Family's joy as visa granted
A retired police officer is celebrating winning an eight-year battle to bring his step daughter from Ukraine to meet her new family.
Gary Peet has convinced an immigration tribunal to allow 27-year-old Nataliya Zhukovska to visit.
Mr Peet, 60, of Lubenham, near Market Harborough, said: "My wife, Lyubov, and I am over the moon and so is the rest of the family.
"We got the letter from the tribunal on Friday and have been smiling ever since.
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"At last, we have been believed. Nataliya is so excited and we want to thank everyone who helped her cause."
Mr Peet married Miss Zhukovska's mother in November, 2003.
The couple met in Portugal, where he was living as a recently-widowed expat and she was working to support her two daughters, who were both in Ukraine.
After moving to Lubenham, Mr Peet had wanted to introduce Miss Zhukovska to his relatives.
Eight years ago, an attempt to secure a resident's visa in Britain for Nataliya failed.
Four years ago, Nataliya applied for a visitor's visa, only for it to be turned down.
Last summer, the British visa office in the Ukrainian capital Kiev again turned her down for a visitor's visa.
They believed Nataliya would not return to her own country if she was allowed into Britain.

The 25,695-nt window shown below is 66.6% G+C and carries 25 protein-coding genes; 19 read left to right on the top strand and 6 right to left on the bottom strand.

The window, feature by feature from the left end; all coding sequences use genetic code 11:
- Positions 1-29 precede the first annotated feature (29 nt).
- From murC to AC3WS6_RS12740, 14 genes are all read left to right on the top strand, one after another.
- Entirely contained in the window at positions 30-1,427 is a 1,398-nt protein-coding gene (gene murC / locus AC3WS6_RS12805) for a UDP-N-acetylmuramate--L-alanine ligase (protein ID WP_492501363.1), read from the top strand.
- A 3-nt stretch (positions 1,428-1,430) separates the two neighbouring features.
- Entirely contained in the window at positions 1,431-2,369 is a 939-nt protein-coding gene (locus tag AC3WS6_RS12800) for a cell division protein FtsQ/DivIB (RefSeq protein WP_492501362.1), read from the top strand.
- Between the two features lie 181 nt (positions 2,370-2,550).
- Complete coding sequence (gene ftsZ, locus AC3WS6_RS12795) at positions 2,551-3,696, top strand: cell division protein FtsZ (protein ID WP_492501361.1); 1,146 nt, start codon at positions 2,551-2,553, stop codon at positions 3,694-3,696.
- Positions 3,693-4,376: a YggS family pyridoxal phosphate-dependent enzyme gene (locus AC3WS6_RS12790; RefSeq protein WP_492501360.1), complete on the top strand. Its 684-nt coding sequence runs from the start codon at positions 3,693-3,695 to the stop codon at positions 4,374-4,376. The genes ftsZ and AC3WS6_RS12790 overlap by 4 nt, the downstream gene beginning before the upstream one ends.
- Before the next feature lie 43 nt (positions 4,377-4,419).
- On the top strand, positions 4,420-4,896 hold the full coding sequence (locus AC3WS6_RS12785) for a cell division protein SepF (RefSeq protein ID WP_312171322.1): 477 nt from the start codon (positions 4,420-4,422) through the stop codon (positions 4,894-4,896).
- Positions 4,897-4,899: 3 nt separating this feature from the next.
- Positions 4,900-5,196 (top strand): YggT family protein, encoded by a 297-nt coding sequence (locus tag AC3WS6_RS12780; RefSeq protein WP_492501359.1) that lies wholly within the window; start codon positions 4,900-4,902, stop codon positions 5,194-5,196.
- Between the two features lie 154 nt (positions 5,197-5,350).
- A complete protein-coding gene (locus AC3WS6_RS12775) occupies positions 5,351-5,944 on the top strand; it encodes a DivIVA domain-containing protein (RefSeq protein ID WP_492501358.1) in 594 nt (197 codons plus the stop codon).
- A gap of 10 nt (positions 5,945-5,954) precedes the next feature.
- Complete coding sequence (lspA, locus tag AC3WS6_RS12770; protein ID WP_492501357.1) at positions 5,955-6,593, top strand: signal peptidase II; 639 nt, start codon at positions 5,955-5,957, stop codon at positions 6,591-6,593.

Mr Peet submitted evidence to the Home Office stating that Nataliya was in a stable relationship and had an offer of work.
To publicise the campaign, he covered the front of his home with a protest banner.
As her sponsor, Mr Peet, a former intelligence officer with Leicestershire Police, attended the appeal hearing in Nottingham on January 17, which was a success.
Lyubov said: "I am so pleased, I cannot believe it. I cannot wait to take Nataliya to see the sights in London and take her shopping."
Mr Peet's mum, 85-year-old Betty Peet, is looking forward to meeting Nataliya.
Allowing the appeal, Immigration Judge Madhu Gurung-Thapa said: "I have no reason to doubt the sponsor's evidence. I am satisfied the appellant does have incentives to return to Ukraine on account of her family and social and economic ties.
"I am satisfied the appellant was genuinely seeking a visa as a visitor for the stated period and that she has the intention to leave the UK when the visa expires."
She also awarded the £140 appeal fee, to be paid by the Home Office.
She said: "I have decided to make a whole fee award of £140 because the respondent's decision was not in accordance with the law."
Mr Peet said: "The Home Office has five days to lodge an appeal. I don't think it will after the ruling.
"The family and friends just can't wait to meet Nataliya for the first time. I want to show her the Leicestershire countryside and other sites in Britain during her stay, which will last a few months."
A UK Border Agency spokesperson said: "All visa applications are considered in line with immigration rules and based on the evidence available at the time a decision is made.
"Further evidence was supplied by Ms Zhukovksa's sponsor at the appeal hearing which was accepted by the immigration judge."